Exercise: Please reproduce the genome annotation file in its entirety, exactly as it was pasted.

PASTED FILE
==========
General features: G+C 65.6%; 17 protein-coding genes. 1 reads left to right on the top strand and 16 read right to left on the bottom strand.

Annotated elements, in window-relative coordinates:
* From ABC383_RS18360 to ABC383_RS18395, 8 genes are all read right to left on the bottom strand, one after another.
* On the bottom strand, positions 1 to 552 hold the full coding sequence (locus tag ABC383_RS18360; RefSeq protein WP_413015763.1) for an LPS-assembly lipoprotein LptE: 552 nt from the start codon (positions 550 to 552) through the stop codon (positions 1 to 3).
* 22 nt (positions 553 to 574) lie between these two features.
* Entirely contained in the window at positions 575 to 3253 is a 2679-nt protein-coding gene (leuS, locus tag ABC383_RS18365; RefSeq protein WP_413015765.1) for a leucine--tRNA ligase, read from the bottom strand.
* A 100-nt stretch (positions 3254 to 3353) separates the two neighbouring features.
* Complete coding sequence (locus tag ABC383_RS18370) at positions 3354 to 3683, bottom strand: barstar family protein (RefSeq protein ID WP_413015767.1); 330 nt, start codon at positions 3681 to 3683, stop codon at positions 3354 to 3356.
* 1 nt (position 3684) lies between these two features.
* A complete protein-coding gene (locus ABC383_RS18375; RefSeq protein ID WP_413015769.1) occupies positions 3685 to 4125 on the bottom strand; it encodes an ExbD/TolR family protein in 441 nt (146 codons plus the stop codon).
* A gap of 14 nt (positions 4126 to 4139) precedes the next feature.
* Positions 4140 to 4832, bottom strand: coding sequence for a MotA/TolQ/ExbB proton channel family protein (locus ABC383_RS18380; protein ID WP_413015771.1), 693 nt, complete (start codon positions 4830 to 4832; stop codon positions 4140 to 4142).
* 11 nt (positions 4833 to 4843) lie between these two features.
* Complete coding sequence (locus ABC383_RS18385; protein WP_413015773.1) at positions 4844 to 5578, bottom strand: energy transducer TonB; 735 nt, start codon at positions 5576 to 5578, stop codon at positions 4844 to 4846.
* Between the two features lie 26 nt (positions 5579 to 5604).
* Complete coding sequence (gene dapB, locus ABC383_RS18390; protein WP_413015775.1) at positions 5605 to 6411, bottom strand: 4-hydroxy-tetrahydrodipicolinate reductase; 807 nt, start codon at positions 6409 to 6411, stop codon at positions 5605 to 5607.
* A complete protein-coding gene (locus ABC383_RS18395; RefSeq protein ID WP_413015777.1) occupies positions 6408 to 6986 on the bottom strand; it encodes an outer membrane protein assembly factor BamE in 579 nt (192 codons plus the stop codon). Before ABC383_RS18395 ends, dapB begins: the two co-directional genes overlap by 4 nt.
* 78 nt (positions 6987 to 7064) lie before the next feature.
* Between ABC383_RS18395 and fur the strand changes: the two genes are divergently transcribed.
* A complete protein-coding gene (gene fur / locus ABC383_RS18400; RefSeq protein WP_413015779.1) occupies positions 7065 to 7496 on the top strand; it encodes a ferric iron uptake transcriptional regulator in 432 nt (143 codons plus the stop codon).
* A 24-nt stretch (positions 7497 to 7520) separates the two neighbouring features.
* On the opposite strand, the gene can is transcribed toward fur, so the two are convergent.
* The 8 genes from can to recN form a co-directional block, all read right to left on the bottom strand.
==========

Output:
General features: G+C 65.6%; 17 protein-coding genes. 1 reads left to right on the top strand and 16 read right to left on the bottom strand.

Annotated elements, in window-relative coordinates:
* From ABC383_RS18360 to ABC383_RS18395, 8 genes are all read right to left on the bottom strand, one after another.
* On the bottom strand, positions 1 to 552 hold the full coding sequence (locus tag ABC383_RS18360; RefSeq protein WP_413015763.1) for an LPS-assembly lipoprotein LptE: 552 nt from the start codon (positions 550 to 552) through the stop codon (positions 1 to 3).
* 22 nt (positions 553 to 574) lie between these two features.
* Entirely contained in the window at positions 575 to 3253 is a 2679-nt protein-coding gene (leuS, locus tag ABC383_RS18365; RefSeq protein WP_413015765.1) for a leucine--tRNA ligase, read from the bottom strand.
* A 100-nt stretch (positions 3254 to 3353) separates the two neighbouring features.
* Complete coding sequence (locus tag ABC383_RS18370) at positions 3354 to 3683, bottom strand: barstar family protein (RefSeq protein ID WP_413015767.1); 330 nt, start codon at positions 3681 to 3683, stop codon at positions 3354 to 3356.
* 1 nt (position 3684) lies between these two features.
* A complete protein-coding gene (locus ABC383_RS18375; RefSeq protein ID WP_413015769.1) occupies positions 3685 to 4125 on the bottom strand; it encodes an ExbD/TolR family protein in 441 nt (146 codons plus the stop codon).
* A gap of 14 nt (positions 4126 to 4139) precedes the next feature.
* Positions 4140 to 4832, bottom strand: coding sequence for a MotA/TolQ/ExbB proton channel family protein (locus ABC383_RS18380; protein ID WP_413015771.1), 693 nt, complete (start codon positions 4830 to 4832; stop codon positions 4140 to 4142).
* 11 nt (positions 4833 to 4843) lie between these two features.
* Complete coding sequence (locus ABC383_RS18385; protein WP_413015773.1) at positions 4844 to 5578, bottom strand: energy transducer TonB; 735 nt, start codon at positions 5576 to 5578, stop codon at positions 4844 to 4846.
* Between the two features lie 26 nt (positions 5579 to 5604).
* Complete coding sequence (gene dapB, locus ABC383_RS18390; protein WP_413015775.1) at positions 5605 to 6411, bottom strand: 4-hydroxy-tetrahydrodipicolinate reductase; 807 nt, start codon at positions 6409 to 6411, stop codon at positions 5605 to 5607.
* A complete protein-coding gene (locus ABC383_RS18395; RefSeq protein ID WP_413015777.1) occupies positions 6408 to 6986 on the bottom strand; it encodes an outer membrane protein assembly factor BamE in 579 nt (192 codons plus the stop codon). Before ABC383_RS18395 ends, dapB begins: the two co-directional genes overlap by 4 nt.
* 78 nt (positions 6987 to 7064) lie before the next feature.
* Between ABC383_RS18395 and fur the strand changes: the two genes are divergently transcribed.
* A complete protein-coding gene (gene fur / locus ABC383_RS18400; RefSeq protein WP_413015779.1) occupies positions 7065 to 7496 on the top strand; it encodes a ferric iron uptake transcriptional regulator in 432 nt (143 codons plus the stop codon).
* A 24-nt stretch (positions 7497 to 7520) separates the two neighbouring features.
* On the opposite strand, the gene can is transcribed toward fur, so the two are convergent.
* The 8 genes from can to recN form a co-directional block, all read right to left on the bottom strand.